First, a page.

Historically, it’s Japan, not China, that invades other countries

Jan 19, 2023
Fumio Kishida and Joe Biden

With Japan just having taken over the presidency of the Group of 7 at the beginning of 2023, Prime Minister Fumio Kishida has wound up a six-day visit to Britain, France, Italy, Canada and the United States.

One of his main aims was to gain support for the rearmament of Japan, justifying it on the grounds of threat from China. On 13 January Kishida told his last and most important host, United States President Joe Biden, that he regarded Russia’s invasion of Ukraine as a sign that the world needs defence against an aggressive China. But, actually, history tells us that it’s Japan that’s the aggressive one, not China. What’s more, no country has been the target of Japanese aggression more than China.

As The New York Times (13 January) reported on the Kishida-Biden meeting, the two leaders “vowed Friday to work together to transform Japan into a potent military power to help counterbalance China and to bolster the alliance between the two nations so that it becomes the linchpin for their security interests in Asia.” They are not making much secret of the fact that it’s the rearmament of Japan they are talking about, or that they are specifically aiming their alliance against China. It will be no surprise that China’s Global Times (14 January) had a different take. It thought the US-Japan agreement was “a double-edged sword for Tokyo”, since it would be “the front line of attack” following inevitable tensions triggered by its ties with the United States. What strikes me most about this response is how mild it is.

Let’s look at the historical record. For numerous centuries, China and Japan got on well and peacefully. In the thirteenth century, the Mongols, having conquered China, tried unsuccessfully three times to conquer Japan, while in the sixteenth century Japanese pirates raided the Chinese coast, succeeding in inflicting serious damage on Hangzhou and Ningbo. On the whole, however, mutual dealings were peaceful and civil. Japan accepted, indeed welcomed, several important parts of Chinese civilisation, such as the use of Chinese characters (Kanji), Confucianism as a political philosophy and religious practices such as Buddhism. (The famous Zen Buddhism now so intimately associated with Japan originally came from China as Chan Buddhism.)

It was the modernised Japan of the Meiji Restoration that started aggressive contacts, and let’s note all the aggression came from Japan. China was the invariable sufferer of Japanese aggression, not the other way around.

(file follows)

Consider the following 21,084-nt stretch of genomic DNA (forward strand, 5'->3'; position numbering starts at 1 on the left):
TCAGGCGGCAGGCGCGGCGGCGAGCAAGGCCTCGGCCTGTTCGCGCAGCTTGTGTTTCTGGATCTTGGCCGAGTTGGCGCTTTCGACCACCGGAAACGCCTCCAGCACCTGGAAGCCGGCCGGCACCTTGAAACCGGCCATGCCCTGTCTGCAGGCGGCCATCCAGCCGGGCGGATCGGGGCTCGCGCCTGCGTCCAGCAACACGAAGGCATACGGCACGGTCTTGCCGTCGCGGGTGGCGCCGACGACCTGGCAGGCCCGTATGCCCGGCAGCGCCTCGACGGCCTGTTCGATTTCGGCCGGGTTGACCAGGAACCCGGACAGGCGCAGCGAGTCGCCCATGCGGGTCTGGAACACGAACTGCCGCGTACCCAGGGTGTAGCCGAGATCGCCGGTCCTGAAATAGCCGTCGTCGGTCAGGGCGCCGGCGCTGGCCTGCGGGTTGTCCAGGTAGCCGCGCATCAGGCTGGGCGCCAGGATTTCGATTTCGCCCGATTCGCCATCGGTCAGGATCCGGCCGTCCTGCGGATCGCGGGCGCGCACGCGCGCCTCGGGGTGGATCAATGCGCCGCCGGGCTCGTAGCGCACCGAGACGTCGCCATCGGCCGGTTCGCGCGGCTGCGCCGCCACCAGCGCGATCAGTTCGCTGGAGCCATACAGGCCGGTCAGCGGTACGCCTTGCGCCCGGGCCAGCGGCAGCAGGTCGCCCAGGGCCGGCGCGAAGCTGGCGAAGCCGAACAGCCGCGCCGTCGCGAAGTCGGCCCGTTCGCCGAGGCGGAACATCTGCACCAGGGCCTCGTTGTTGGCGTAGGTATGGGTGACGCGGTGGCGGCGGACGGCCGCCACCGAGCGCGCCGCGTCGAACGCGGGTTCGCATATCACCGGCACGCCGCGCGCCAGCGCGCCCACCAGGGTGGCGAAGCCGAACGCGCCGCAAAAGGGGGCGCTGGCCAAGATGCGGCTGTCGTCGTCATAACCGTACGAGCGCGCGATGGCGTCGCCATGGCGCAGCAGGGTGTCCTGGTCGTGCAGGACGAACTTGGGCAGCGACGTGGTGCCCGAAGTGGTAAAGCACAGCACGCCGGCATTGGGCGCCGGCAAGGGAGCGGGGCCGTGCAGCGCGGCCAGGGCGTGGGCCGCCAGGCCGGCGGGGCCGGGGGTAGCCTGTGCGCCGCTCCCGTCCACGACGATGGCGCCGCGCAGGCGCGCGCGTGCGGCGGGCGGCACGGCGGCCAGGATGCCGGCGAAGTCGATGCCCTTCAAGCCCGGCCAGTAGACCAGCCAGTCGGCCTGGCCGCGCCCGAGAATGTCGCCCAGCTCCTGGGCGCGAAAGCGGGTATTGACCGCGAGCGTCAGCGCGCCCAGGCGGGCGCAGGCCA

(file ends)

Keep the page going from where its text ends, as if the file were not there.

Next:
There are too many aggressive actions to list here. Here are just a few.

In 1894 Japan triggered a war with China over Korea by sinking Chinese ships. The result was a Japanese victory that made Taiwan a Japanese colony and control over Korea extensive enough that Korea became a Japanese colony in 1910. Both remained under total Japanese control until Japan’s defeat at the end of World War II in 1945.

Japan extended control into north-east China, taking it over completely in 1931 and setting up the puppet state of Manchukoku. It then invaded further south, taking over Chiang Kai-shek’s then capital Nanjing in December 1937.

From 13 December, when Japanese troops entered the city, until early 1938, they carried out the ghastly Nanjing massacre, with countless people killed, women raped and property utterly destroyed. Estimates of casualties vary enormously, but the International Military Tribunal for the Far East claimed at least 200,000 murders and 20,000 rape cases.

That was only the beginning. Apart from the Soviet Union, China suffered more than any other country from World War II. Statista puts the number of deaths in China at 19.5 million, 16 million of them civilian, all victims of an aggressive and rapacious Japan.

And during that time, and since then, how many times has China attacked Japan? Not a single time!!

That was then, this is now! Let’s move on! I can see that argument, but I can also quite understand that many Chinese still feel resentful, and very worried and nervous, about a rearmed Japan. There are still people alive who remember the war, or whose parents or grandparents have reminded them about it. And it is still in the history courses in schools. Among the numerous students I have taught over the years in China, I have found anxiety and fear of Japan very widespread.

Japan has apologised in a number of ways. Japanese Emperor Akihito visited China in October 1992. He noted “the great sufferings” that his country “inflicted on the people of China” during the 1930s and 1940s, adding “I deeply deplore this”. But Japanese spokespeople have been generally more fulsome in apologising to South Korea and the United States than to China, and I think Emperor Akihito’s phraseology exemplifies this. There’s no way Chinese are going to forgive and forget while Japan continues to insult China.

And what about Australia? Perhaps we have become so subservient to the United States that we’ll accept anything, but I certainly hope not.

Others have commented on the provocative way the Japanese Ambassador Shingo Yamagami has encouraged his Embassy to be used for anti-China purposes, hosting China’s most notorious enemies in the Australian parliament. I add simply that China was an ally of Australia’s against Japan. Currently, Australia is trying to “stabilise” its relations with China, and it can’t be too pleasing to Foreign Affairs Minister Penny Wong to see Yamagami’s behaviour.

This antagonising and demonising of China has got to stop! China is not a threat to Australia or to any other country, especially Japan. China is not an enemy and should not be treated as such.

In the light of its own history, for Japan to rearm on the grounds of countering an aggressive China is completely outrageous.

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